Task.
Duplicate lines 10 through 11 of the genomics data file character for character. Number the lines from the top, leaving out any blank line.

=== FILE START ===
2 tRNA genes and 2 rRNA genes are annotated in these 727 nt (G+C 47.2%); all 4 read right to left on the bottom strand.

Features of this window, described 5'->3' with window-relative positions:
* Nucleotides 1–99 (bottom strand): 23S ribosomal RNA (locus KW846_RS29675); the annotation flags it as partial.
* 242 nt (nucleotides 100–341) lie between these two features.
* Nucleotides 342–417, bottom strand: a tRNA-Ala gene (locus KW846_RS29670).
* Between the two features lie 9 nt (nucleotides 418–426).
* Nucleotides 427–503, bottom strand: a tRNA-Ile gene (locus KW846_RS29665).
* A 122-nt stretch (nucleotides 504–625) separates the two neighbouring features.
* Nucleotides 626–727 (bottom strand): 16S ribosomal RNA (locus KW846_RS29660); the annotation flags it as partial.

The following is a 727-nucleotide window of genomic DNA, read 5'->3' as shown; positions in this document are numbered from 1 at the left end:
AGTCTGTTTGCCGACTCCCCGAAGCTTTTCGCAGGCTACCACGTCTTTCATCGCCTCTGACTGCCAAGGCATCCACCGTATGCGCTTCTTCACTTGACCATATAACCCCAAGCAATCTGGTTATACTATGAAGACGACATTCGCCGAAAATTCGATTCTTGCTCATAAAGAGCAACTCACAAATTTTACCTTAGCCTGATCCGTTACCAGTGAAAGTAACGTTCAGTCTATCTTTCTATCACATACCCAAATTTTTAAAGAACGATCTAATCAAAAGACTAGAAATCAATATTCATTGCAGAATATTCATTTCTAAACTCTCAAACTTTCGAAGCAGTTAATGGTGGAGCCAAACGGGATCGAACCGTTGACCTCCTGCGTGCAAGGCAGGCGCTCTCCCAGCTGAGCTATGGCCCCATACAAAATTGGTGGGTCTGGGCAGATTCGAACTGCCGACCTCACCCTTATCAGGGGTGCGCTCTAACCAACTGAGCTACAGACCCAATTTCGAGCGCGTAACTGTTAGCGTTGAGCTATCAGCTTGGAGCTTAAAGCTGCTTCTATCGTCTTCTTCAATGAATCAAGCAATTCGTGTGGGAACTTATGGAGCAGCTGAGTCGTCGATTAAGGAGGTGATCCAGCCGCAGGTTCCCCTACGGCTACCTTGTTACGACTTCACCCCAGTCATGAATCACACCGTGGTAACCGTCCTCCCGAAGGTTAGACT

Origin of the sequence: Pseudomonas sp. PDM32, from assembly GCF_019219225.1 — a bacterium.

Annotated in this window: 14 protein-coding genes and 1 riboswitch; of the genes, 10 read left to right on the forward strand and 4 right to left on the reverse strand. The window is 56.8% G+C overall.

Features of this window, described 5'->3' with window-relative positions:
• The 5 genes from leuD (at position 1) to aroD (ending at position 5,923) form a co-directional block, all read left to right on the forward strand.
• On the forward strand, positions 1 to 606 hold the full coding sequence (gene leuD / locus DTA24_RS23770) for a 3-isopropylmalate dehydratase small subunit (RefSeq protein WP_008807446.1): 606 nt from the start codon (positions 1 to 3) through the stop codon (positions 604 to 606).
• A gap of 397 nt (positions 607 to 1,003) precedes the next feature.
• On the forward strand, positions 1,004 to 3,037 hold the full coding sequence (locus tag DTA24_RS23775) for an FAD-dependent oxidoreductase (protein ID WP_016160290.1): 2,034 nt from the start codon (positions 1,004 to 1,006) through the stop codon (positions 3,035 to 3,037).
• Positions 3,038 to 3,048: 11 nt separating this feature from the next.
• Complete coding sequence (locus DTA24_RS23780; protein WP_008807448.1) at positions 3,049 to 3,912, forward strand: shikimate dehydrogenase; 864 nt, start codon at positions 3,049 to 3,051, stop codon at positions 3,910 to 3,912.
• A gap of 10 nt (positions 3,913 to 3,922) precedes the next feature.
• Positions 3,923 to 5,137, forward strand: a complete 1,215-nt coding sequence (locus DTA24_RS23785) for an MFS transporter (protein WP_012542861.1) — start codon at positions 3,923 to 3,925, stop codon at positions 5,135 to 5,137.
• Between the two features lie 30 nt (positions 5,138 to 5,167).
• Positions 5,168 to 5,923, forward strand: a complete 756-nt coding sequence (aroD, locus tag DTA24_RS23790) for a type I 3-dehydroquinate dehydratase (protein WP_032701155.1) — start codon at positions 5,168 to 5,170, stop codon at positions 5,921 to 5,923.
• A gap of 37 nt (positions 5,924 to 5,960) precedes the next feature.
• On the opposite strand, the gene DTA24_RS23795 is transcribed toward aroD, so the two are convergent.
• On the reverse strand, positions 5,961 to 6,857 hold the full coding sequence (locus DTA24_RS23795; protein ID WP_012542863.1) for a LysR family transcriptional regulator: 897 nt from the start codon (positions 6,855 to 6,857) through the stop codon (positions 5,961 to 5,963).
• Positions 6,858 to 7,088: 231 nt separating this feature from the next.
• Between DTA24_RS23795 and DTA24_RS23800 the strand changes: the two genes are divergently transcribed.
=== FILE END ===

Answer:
The following is a 727-nucleotide window of genomic DNA, read 5'->3' as shown; positions in this document are numbered from 1 at the left end:
AGTCTGTTTGCCGACTCCCCGAAGCTTTTCGCAGGCTACCACGTCTTTCATCGCCTCTGACTGCCAAGGCATCCACCGTATGCGCTTCTTCACTTGACCATATAACCCCAAGCAATCTGGTTATACTATGAAGACGACATTCGCCGAAAATTCGATTCTTGCTCATAAAGAGCAACTCACAAATTTTACCTTAGCCTGATCCGTTACCAGTGAAAGTAACGTTCAGTCTATCTTTCTATCACATACCCAAATTTTTAAAGAACGATCTAATCAAAAGACTAGAAATCAATATTCATTGCAGAATATTCATTTCTAAACTCTCAAACTTTCGAAGCAGTTAATGGTGGAGCCAAACGGGATCGAACCGTTGACCTCCTGCGTGCAAGGCAGGCGCTCTCCCAGCTGAGCTATGGCCCCATACAAAATTGGTGGGTCTGGGCAGATTCGAACTGCCGACCTCACCCTTATCAGGGGTGCGCTCTAACCAACTGAGCTACAGACCCAATTTCGAGCGCGTAACTGTTAGCGTTGAGCTATCAGCTTGGAGCTTAAAGCTGCTTCTATCGTCTTCTTCAATGAATCAAGCAATTCGTGTGGGAACTTATGGAGCAGCTGAGTCGTCGATTAAGGAGGTGATCCAGCCGCAGGTTCCCCTACGGCTACCTTGTTACGACTTCACCCCAGTCATGAATCACACCGTGGTAACCGTCCTCCCGAAGGTTAGACT